What would happen if the Apocalypse was held and the Antichrist didn't show up?

That's the basic problem here. Aziraphale and Crowley are an angel of Heaven and a demon of Hell who have been assigned to Earth since the Fall, and have long since developed a spirit of cooperation so that they can both get their respective jobs done while remaining in the favor of their superiors. About eleven years ago, Crowley was given the proud honor of taking part in introducing the Antichrist to the world as a small baby by arranging for him to be swapped with the child of another human family in a hospital run by an order of satanic nuns (don't ask).

Only problem is, the nuns botched the job. Now the Antichrist is eleven years old, his supernatural powers are beginning to manifest themselves, the Four Motorcyclists of the Apocalypse (also don't ask) are ready to ride, the combined armies of Heaven and Hell are ready to march out and take care of issues once and for all, and if Crowley can't find the child before it all happens, things are liable to get ugly for him. Well, at least uglier.

Terry Pratchett wrote most of the words in this novel, and Neil Gaiman provided most of the basic story. Both of these authors are widely recognized and loved in their native United Kingdom, and if you're familiar with the Discworld novels or "the Sandman", you'd immediately understand why. The book is hilarious and clever without, somehow, being at all irreverent.

If that doesn't sell you, then go to your local public library, find a copy, and read the first three pages. That should do the trick.

Good Omens
The Nice and Accurate Prophecies of Agnes Nutter, Witch.
By Neil Gaiman and Terry Pratchett
1990, Workman Publishing Company

Good Omens is one of the better known books in the humorous fantasy genre, and for good cause. Over 20 years after its initial publication, it is still reliably found on bookstore shelves, often in both hardcover and softcover, and it remains one of the most popular comic SF/F books out there.

Finally, it's time. The end of the world, or at least, the world as we know it. The Adversary, Destroyer of Kings, Angel of the Bottomless Pit, Great Beast that is called Dragon, Prince of This World, Father of Lies, Spawn of Satan, and Lord of Darkness has been born (well, produced in some manner, anyway), and carefully switched with a mortal child. He will be raised among men, and will, in time, destroy the world, initiate Armageddon, and reform the Earth in whatever manner he so desires.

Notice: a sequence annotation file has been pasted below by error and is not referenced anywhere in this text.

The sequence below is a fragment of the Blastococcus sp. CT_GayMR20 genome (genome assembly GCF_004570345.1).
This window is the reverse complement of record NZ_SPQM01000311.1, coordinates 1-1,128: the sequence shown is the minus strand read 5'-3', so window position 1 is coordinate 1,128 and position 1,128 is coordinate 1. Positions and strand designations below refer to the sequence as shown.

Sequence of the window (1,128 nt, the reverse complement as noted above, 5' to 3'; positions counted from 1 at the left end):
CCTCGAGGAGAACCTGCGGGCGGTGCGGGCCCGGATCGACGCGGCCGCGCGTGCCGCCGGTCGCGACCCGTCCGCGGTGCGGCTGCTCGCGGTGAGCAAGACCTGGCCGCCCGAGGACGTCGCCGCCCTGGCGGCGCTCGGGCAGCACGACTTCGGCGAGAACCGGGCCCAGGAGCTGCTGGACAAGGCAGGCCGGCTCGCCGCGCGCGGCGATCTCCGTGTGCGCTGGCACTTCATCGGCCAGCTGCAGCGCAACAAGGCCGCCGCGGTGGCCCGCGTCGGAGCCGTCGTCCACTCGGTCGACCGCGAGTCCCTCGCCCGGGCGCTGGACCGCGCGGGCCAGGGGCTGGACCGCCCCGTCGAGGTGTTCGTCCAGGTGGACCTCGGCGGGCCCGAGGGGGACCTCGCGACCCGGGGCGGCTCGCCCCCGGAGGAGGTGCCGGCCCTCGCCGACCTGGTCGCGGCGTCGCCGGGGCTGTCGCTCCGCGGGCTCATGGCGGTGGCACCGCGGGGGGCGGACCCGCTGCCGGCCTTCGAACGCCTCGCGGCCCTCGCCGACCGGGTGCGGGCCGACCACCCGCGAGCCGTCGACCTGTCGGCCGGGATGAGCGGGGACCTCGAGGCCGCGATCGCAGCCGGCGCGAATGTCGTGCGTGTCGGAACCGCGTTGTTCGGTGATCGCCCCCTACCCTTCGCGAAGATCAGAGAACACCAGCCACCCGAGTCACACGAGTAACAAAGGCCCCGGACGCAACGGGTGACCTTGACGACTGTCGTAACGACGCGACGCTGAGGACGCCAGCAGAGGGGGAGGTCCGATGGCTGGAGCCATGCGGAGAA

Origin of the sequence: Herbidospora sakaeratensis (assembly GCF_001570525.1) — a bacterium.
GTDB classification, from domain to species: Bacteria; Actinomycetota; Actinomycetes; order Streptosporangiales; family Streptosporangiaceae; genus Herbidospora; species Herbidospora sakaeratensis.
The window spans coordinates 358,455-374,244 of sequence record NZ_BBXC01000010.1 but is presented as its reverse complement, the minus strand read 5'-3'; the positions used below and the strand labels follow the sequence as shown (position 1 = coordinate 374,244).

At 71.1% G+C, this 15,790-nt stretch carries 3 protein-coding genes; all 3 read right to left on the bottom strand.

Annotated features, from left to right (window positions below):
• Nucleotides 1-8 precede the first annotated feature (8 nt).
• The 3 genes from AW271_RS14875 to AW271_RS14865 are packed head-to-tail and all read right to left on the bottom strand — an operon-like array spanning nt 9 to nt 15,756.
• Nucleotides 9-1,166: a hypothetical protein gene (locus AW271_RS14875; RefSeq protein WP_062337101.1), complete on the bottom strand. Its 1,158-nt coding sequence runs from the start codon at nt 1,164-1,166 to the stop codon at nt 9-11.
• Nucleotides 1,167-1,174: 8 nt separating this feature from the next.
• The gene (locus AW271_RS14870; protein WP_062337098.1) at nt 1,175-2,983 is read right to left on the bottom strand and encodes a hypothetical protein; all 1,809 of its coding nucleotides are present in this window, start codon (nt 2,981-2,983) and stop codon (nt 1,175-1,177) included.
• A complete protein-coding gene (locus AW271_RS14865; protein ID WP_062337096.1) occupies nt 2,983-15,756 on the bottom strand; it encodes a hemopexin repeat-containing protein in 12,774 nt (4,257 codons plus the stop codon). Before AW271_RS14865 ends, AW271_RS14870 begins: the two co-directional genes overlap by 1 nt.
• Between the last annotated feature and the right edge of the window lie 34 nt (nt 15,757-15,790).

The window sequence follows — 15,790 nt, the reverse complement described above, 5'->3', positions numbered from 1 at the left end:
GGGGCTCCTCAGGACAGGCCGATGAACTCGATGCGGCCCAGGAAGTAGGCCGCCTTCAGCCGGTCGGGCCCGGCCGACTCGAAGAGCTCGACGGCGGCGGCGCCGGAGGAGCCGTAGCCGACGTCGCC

Unless a demon in a hurry accidently mislays the little rug-rat, of course. This demon is Crowley, and he really is good at what he does. It's not his fault. In fact, it's so much not his fault that he didn't even know that it happened, until the end of the world started going funny. Thankfully, he has help, an angel that has fallen out of the habit of being angelic (although certainly not a fallen angel!), and wouldn't mind if the world didn't end on schedule... not that he has any doubt that his side would win, of course. But really, he does enjoy a good cup of tea, and heaven is not big on the Earthly pleasantries.

So now we have the Four Horsemen (and then some) running around leaderless, the big heavenly and hellish players looking for someone to blame, and an Antichrist who appears to be working for entirely the wrong team.

Oh... and Agnes Nutter was a witch who was disturbingly good at seeing the future. Too good, really, because most of the future isn't something you want to know, really know, that is coming for you. But she did get out one book of prophesies before being burned, and now it looks like Agnes' book is the only clue as to what in the world is going on.

This is a quite well written book, and compares well with other works of Pratchett from around that time; not quite as polished as his latter books, but top-quality humorous fantasy nonetheless. Gaiman's voice is a little less obvious, but stands out in some areas, such as the Four Horsemen. This is probably in part due to this book being a bit more lighthearted than most of the things that Gaiman writes, making it hard to identify his writing; the authors agree that Terry Pratchett was responsible for a bit more than half of the overall text, but this was a collaborative work, and they each hand a hand in every part of the story.

The plot is delightfully twisty, with multiple intertwining story-lines and sudden switchbacks and references to earlier bits that you thought had been dropped. It remains fast-moving and entertaining throughout, and holds up through multiple readings. The theological bits are covered with enough thought to be interesting, and handled with enough care as to be as inoffensive as this sort of book can be -- if the story pitch doesn't strike you as inherently sacrilegious, nothing in the book will make it worse. Overall, a very nice piece of work, recommended to anyone who likes a good laugh.

ISBN-10: 0060853980
ISBN-13: 978-0060853983

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